(feat. track – “On The Wing”)
No artist has soundtracked my year like Owl City. I can’t count the number of midnight strolls I took this year through the Lower East Side and the East Village, wandering aimlessly in the night, trying to clear my head. This wasn’t the easiest year for me, but whether I was depressed, stressed out, lonely or just feeling a little lost, Adam Young was there to whisper silly puns and soothing melodies in my ear – with Maybe I’m Dreaming and Of June while winter broke into spring, with “Strawberry Avalanche” and the spectacularly buoyant “Hot Air Balloon” as the air got wamer, and this summer and fall with Ocean Eyes – and they truly made everything a little bit better.
I’m in a very weird-for-me position writing about my Ocean Eyes as my Top Album of 2009. Usually, I feel like I have to defend my choice because few people have heard it. This year, I feel like I have to defend it because everyone has head it. When the year began, I could never have imagined Owl City would have a chart-topping single, with the attendant incessant radio play and backlash and everything else that comes with pop stardom. Then again, I could hardly imagine it while it was happening. I’m a little jealous; I kind of liked having Owl City all to myself. It doesn’t feel right to have to share him with the world, his songs have such a personal quality, though of course I’m thrilled to see his music getting the attention it deserves.
And it does deserve it. Ocean Eyes, along with the two singles that preceded it, are more than bright, bouncy, hooky synthpop (though of course they are that too). The endless silly puns, the menagerie of adorable flora and fauna that dance through his giddy dreams, the sweetness and goodness and sincerity that color his melodies – it’s a fully realized world, crafted in Adam Young’s deeply personal yet always accessible vision.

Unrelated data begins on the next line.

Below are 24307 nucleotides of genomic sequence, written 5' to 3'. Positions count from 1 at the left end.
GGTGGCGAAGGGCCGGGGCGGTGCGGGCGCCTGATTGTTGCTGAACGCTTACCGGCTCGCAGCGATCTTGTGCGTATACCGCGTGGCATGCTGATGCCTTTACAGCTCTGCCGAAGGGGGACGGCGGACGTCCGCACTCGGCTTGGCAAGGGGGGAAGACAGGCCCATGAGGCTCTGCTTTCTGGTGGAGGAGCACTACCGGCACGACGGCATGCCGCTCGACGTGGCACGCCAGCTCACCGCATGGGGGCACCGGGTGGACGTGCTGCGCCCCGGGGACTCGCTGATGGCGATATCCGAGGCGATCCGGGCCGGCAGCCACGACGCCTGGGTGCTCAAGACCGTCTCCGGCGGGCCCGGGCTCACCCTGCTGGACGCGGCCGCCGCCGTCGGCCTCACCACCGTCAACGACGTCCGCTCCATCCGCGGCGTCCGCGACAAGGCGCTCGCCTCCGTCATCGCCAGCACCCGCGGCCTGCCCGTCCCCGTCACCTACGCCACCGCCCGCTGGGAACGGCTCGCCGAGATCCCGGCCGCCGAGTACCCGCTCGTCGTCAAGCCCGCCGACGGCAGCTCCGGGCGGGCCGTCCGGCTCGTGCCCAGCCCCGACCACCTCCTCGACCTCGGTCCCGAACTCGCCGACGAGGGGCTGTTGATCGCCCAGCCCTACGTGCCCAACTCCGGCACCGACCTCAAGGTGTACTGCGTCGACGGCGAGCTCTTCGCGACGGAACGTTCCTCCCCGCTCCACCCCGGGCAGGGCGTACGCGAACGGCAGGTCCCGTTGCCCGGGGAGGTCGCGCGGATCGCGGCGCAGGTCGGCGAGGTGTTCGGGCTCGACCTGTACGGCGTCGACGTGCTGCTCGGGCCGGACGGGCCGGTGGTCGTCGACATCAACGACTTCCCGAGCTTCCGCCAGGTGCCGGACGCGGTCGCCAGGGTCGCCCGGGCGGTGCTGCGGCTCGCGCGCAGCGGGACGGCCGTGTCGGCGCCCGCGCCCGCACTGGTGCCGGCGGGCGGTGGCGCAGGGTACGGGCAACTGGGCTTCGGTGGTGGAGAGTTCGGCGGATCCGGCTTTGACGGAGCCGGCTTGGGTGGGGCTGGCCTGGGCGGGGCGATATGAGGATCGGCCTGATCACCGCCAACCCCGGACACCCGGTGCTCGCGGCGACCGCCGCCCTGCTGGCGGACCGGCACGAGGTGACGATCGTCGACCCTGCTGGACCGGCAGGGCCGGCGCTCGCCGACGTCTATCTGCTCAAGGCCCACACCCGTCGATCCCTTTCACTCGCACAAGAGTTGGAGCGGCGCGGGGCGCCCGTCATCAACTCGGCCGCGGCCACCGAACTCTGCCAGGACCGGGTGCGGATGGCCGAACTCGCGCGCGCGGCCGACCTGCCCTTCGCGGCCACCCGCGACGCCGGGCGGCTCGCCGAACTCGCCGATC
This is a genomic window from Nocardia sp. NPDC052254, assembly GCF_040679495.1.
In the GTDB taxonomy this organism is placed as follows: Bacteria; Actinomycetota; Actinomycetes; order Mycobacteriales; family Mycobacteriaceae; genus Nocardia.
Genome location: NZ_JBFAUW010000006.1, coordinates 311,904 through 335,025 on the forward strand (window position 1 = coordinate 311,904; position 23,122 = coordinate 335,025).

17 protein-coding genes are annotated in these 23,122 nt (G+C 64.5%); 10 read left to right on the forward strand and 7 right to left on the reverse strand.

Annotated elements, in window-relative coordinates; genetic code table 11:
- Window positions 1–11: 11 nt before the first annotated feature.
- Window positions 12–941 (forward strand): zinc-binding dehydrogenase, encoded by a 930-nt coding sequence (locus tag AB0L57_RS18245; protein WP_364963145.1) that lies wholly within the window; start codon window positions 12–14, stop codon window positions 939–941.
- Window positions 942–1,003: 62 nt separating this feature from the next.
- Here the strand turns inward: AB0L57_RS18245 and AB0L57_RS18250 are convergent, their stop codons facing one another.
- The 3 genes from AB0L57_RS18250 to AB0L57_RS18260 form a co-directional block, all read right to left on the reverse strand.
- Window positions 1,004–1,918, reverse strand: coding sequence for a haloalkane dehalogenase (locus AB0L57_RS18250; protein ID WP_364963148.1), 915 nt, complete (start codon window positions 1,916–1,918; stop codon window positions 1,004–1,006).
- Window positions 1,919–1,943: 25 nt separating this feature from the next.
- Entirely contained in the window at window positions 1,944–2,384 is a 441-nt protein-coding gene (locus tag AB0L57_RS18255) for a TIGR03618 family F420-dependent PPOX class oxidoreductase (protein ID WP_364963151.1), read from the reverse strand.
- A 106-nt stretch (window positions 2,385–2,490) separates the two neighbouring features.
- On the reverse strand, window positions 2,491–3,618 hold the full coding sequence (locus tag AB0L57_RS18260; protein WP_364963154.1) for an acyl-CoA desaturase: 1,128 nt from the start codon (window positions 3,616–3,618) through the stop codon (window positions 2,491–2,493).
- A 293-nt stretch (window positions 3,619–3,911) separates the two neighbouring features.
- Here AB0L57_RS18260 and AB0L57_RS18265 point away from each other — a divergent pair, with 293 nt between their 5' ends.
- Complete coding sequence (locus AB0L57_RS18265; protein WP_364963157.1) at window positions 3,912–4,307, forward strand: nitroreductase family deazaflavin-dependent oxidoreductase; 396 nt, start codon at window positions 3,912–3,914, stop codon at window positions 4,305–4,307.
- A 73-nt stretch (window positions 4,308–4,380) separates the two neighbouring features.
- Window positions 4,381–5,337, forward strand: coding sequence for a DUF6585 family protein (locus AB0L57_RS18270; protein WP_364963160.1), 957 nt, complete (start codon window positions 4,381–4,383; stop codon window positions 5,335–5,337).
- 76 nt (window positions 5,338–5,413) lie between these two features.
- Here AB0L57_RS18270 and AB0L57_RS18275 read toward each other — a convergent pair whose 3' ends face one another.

It’s that accessibility that’s key; Ocean Eyes is music carefully crafted to be relatable, welcoming, to always feel personal while remaining completely universal. That it’s been done so well makes Owl City my clear #1 choice.
This wasn’t a scene whose time I ever truly thought would come; as much as I love it, I suspected it to be a little too youth oriented, a little too twee and cutesy, a little too raggedy to escape the underground (though I DID think it would be looked back at as influential in years to come). I suppose time will tell whether this is the high tide that lifts all boats, or whether Owl City (or even just “Fireflies”) is merely the outlier, the blip that broke through. Lights is a good test case; so are Never Shout Never and The Ready Set, two artists who I don’t really put squarely into the genre but whose music has run through it from time to time, both of whom look to be on the verge of getting big-time pushes. But even if Owl City’s fate in popular consciousness is as a one-hit wonder, he’s made a lifelong fan in me.
(I couldn’t pick this album and not include the two single releases which preceded it, “Strawberry Avalanche” and “Hot Air Balloon.” Both are absolutely essential. If you haven’t picked up Ocean Eyes yet, wait a week or two ‘til the Deluxe version drops. It will include both, along with the truly excellent “Hello Seattle (Remix)”, as well as what may be my favorite Owl City track, “If My Heart Was A House”.)